President Donald Trump took to Twitter late Tuesday to assure Americans that “all is well,” following an attack by Iran.
In two waves, Iran fired up to 15 ballistic missiles at U.S. military forces and coalition forces in Iraq in retaliation for the U.S. airstrike over the weekend that killed Iranian General Qassem Soleimani.
A strike that appears to be more about saving face than inflicting casualties.
Ten missiles hit the remote Al-Assad Air Base, one missile hit a military base in Erbil and four missiles failed to strike their targets, according to a U.S. military spokesman for Central Command, Fox News reported.
Promising to address the nation Wednesday morning, the president said on Twitter that there appeared to be no American casualties from the attack.
“All is well! Missiles launched from Iran at two military bases located in Iraq,” Trump tweeted. “Assessment of casualties & damages taking place now. So far, so good! We have the most powerful and well-equipped military anywhere in the world, by far! I will be making a statement tomorrow morning.”
All is well! Missiles launched from Iran at two military bases located in Iraq. Assessment of casualties & damages taking place now. So far, so good! We have the most powerful and well equipped military anywhere in the world, by far! I will be making a statement tomorrow morning.
— Donald J. Trump (@realDonaldTrump) January 8, 2020
Iran Foreign Minister Javad Zarif posted his own tweet just before Trump tweeted, citing the UN Charter to characterize the attack as “self-defense,” and claiming that Iran is not seeking escalation — in response to an attack that constitutes a major escalation.
“Iran took & concluded proportionate measures in self-defense under Article 51 of UN Charter targeting base from which cowardly armed attack against our citizens & senior officials were launched,” Zarif said. “We do not seek escalation or war, but will defend ourselves against any aggression.”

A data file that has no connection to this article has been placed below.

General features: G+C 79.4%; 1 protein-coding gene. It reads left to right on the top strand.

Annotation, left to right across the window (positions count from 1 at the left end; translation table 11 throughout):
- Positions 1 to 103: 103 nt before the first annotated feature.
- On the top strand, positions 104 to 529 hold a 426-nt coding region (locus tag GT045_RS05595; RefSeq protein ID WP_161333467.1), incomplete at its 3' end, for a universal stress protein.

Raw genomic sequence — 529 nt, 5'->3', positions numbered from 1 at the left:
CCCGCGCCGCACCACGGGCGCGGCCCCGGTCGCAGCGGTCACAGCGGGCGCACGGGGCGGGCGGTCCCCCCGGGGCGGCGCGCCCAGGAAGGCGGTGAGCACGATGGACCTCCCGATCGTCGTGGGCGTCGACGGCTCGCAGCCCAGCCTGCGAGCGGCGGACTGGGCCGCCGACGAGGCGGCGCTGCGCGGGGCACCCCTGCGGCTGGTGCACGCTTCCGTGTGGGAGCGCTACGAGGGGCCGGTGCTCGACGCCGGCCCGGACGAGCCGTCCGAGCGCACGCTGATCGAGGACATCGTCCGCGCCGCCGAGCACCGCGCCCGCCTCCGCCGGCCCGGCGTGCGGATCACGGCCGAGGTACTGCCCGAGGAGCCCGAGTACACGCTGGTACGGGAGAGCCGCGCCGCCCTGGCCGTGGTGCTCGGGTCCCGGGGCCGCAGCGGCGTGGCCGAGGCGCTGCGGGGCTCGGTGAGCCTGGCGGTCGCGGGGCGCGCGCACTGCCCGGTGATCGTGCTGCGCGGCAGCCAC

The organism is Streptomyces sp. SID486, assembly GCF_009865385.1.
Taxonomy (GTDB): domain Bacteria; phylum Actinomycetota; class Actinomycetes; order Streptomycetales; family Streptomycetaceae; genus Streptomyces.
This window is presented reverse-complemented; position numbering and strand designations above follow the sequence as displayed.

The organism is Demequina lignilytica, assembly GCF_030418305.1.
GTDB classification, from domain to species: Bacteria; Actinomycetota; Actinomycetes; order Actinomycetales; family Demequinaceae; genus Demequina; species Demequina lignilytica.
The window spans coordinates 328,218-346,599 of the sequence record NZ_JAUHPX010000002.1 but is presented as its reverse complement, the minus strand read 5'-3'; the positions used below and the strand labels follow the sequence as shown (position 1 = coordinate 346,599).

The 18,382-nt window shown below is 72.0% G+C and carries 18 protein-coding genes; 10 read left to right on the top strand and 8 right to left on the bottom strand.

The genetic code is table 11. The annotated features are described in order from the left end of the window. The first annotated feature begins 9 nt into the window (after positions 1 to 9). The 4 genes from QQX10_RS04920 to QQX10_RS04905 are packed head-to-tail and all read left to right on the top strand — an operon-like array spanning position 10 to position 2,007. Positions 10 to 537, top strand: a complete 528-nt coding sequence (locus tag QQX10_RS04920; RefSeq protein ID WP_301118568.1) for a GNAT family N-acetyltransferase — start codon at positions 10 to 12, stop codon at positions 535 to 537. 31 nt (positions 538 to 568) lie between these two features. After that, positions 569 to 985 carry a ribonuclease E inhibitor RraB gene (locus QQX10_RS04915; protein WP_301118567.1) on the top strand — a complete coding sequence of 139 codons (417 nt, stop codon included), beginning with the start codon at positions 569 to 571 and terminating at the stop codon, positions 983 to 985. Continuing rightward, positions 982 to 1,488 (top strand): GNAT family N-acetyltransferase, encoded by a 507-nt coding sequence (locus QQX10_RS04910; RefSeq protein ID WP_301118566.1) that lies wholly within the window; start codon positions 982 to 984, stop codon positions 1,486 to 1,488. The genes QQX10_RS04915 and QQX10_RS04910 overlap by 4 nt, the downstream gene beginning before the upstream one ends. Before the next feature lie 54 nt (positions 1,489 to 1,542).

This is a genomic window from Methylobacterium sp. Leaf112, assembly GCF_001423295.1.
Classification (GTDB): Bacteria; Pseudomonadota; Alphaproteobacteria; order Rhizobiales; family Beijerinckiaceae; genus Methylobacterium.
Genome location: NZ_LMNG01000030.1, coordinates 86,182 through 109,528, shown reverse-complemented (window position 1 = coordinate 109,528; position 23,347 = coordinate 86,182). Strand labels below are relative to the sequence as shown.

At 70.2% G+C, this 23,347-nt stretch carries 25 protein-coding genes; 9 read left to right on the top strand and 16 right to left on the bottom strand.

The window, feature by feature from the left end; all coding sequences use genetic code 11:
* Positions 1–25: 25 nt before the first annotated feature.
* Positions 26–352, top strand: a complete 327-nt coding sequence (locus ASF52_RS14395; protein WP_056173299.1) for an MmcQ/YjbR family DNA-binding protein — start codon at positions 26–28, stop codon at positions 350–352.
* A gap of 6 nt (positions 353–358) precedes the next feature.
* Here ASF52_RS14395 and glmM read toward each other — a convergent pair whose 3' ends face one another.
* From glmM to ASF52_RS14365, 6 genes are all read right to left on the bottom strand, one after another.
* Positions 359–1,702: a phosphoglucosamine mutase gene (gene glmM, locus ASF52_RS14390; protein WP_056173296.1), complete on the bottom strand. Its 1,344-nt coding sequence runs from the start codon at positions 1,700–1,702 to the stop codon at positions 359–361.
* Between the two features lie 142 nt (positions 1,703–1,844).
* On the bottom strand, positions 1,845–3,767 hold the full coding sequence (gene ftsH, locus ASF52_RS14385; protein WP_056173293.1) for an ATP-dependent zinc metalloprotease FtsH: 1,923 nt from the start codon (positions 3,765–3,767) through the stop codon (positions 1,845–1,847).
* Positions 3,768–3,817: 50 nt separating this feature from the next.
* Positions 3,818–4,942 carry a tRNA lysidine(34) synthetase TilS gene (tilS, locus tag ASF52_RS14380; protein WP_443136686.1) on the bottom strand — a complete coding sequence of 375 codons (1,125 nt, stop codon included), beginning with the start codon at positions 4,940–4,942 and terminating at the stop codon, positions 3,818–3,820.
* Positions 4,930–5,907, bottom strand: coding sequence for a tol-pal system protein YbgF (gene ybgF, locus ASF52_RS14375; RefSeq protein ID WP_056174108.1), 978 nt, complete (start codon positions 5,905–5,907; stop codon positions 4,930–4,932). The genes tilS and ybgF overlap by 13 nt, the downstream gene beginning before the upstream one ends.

Iran took & concluded proportionate measures in self-defense under Article 51 of UN Charter targeting base from which cowardly armed attack against our citizens & senior officials were launched.
We do not seek escalation or war, but will defend ourselves against any aggression.
— Javad Zarif (@JZarif) January 8, 2020
The keyword being “concluded,” as Zarif signaled that there will be no more strikes unless the U.S retaliates.
Michael Pregent, a senior fellow at the Hudson Institute and a terrorism expert, cited initial reports showing that the Iranian missile attacks on two joint U.S.-Iraqi military bases didn’t kill or injure any Americans to say this “appears to have been a deliberate move by Iran to avoid a retaliatory strike by U.S. forces.”
In a Fox News editorial, Pregent said that Tehran had to strike back in some way after the U.S. drone attack that killed the Iranian terrorist general.
“But the leaders of the Iranian regime are smart enough to know that if they had killed Americans in their retaliatory attack, Trump would have responded with deadly force,” he wrote.
Citing the message from Zarif, Pregent said Iran “called on the U.S. not to retaliate,” adding it was “a clear indication that Iran wants to avoid further military conflict with the far more powerful American forces.”